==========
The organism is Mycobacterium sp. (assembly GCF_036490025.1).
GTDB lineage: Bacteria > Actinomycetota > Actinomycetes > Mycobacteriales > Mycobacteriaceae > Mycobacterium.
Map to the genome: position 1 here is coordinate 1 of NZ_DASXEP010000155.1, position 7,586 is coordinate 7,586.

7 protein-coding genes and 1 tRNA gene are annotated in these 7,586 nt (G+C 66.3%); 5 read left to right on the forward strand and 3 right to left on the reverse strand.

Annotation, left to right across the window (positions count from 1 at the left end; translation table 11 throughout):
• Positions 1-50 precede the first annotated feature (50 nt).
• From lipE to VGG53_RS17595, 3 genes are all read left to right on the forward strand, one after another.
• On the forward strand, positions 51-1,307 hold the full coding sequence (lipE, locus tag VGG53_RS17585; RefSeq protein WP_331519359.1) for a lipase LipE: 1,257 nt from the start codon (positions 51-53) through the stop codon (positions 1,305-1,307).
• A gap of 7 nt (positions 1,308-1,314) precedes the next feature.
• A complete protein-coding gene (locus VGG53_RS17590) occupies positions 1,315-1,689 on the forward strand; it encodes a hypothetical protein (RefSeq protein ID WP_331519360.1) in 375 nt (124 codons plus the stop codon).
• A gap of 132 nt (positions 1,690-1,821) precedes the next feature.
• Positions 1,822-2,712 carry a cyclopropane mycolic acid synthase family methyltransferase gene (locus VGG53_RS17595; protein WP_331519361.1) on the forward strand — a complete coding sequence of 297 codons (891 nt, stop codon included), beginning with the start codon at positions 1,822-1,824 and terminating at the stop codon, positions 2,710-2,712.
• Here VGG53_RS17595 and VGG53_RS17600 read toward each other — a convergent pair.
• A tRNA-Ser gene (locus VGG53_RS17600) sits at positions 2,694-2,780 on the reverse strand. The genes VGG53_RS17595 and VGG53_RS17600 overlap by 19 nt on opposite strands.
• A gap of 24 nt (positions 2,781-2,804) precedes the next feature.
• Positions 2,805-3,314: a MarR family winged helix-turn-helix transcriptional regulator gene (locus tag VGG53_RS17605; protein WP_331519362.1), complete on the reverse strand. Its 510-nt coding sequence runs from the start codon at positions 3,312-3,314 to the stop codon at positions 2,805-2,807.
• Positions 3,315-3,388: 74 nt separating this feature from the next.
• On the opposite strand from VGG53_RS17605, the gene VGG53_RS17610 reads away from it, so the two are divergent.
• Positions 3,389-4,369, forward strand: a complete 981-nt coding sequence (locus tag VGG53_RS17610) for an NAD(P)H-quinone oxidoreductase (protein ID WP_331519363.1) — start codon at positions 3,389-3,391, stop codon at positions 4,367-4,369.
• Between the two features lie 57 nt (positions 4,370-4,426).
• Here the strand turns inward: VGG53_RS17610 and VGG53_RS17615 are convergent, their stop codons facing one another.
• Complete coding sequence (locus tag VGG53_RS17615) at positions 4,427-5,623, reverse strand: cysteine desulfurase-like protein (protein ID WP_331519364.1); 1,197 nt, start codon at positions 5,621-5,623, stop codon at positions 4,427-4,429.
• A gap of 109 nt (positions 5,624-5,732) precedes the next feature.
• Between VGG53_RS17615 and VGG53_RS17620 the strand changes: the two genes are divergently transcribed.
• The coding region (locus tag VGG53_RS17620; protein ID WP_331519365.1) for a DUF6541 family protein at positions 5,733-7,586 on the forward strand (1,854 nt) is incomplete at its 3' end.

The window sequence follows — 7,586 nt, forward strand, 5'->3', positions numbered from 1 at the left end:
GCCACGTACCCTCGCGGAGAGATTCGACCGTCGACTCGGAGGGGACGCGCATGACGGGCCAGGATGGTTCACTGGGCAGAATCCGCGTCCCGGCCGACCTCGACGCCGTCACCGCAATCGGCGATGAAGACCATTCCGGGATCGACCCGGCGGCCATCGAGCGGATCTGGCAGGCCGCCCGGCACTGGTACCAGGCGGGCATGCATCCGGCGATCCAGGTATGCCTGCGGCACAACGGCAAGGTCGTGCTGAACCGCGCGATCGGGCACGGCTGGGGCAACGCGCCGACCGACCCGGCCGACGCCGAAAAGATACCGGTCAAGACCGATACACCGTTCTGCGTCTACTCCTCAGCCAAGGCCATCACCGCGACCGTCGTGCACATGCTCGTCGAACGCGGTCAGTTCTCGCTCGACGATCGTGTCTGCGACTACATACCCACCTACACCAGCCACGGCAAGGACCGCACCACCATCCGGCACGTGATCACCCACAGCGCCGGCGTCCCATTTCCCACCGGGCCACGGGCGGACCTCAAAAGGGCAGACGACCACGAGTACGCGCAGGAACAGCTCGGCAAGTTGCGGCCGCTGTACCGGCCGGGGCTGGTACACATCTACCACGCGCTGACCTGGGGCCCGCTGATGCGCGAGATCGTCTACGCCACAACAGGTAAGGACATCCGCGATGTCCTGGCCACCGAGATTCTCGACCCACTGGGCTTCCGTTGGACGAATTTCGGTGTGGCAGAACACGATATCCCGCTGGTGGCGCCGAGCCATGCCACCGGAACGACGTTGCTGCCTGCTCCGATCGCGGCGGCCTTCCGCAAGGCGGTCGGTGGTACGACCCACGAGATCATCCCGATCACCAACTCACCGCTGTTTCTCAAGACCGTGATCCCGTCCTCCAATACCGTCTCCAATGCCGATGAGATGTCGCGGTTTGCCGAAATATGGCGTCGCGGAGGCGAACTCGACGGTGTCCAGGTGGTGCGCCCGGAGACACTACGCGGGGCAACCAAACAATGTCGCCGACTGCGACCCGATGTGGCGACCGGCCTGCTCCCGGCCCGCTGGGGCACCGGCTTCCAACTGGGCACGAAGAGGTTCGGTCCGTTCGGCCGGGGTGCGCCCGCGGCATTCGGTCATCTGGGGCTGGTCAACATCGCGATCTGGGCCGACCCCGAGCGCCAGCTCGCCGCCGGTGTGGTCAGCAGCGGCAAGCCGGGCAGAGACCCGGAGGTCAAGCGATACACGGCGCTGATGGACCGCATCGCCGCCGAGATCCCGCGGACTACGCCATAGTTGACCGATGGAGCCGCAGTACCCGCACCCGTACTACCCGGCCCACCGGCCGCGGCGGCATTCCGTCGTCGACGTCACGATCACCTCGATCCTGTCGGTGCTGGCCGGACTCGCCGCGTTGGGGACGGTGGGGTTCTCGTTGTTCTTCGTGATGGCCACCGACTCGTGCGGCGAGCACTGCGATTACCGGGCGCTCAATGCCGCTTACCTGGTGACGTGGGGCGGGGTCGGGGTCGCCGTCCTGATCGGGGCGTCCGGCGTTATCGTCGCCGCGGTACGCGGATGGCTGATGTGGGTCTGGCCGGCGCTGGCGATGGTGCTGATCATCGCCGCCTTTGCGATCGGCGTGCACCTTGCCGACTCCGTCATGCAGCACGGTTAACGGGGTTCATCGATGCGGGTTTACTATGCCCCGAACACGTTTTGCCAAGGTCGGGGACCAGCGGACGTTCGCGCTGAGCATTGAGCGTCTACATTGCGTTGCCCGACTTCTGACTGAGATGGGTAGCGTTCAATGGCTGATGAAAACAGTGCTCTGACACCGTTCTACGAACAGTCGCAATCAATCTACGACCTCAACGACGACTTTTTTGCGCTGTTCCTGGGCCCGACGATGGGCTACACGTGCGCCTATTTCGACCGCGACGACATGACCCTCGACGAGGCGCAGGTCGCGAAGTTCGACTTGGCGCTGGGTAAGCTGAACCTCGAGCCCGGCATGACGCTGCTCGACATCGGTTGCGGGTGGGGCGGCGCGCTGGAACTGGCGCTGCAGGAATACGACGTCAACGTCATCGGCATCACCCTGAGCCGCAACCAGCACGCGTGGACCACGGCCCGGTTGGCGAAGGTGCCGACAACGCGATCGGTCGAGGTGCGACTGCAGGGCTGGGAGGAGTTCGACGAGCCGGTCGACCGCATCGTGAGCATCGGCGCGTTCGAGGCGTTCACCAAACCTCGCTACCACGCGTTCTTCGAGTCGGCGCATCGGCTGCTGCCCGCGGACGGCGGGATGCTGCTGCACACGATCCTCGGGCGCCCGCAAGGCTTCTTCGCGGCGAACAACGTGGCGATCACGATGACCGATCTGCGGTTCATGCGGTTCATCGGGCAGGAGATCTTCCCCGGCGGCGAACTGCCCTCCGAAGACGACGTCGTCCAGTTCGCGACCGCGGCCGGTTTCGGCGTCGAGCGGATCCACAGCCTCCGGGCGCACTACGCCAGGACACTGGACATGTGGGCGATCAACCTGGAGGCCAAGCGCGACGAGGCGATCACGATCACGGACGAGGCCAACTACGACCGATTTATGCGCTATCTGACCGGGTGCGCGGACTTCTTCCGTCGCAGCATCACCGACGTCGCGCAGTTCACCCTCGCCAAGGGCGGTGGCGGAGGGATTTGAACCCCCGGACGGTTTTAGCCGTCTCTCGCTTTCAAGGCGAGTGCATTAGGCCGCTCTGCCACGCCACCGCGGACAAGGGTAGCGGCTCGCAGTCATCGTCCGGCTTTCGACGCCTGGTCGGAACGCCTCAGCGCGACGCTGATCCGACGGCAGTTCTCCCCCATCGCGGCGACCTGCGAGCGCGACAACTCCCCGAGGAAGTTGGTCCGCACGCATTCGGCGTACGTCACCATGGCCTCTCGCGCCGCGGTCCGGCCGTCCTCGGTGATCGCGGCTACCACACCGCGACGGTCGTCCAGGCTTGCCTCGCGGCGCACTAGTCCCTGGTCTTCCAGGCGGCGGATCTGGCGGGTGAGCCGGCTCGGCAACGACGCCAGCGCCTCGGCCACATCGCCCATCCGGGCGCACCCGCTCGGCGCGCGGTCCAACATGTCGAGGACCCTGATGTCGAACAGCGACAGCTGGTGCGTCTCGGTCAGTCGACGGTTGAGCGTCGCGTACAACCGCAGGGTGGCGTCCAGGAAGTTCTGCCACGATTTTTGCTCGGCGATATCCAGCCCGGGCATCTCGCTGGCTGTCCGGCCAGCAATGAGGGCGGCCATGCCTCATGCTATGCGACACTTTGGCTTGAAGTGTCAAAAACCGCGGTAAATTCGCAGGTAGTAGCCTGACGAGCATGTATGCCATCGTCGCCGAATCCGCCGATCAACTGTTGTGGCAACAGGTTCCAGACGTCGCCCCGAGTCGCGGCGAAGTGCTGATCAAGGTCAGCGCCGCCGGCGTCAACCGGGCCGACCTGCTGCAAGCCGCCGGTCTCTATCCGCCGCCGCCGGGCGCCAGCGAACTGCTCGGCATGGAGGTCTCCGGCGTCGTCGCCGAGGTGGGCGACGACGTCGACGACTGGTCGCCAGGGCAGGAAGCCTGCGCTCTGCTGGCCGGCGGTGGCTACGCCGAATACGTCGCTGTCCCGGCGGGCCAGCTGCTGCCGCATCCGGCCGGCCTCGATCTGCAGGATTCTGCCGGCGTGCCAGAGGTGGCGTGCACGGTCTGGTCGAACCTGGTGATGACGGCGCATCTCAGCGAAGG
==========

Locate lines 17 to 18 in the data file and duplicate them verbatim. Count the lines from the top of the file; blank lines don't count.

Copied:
• Positions 3,315-3,388: 74 nt separating this feature from the next.
• On the opposite strand from VGG53_RS17605, the gene VGG53_RS17610 reads away from it, so the two are divergent.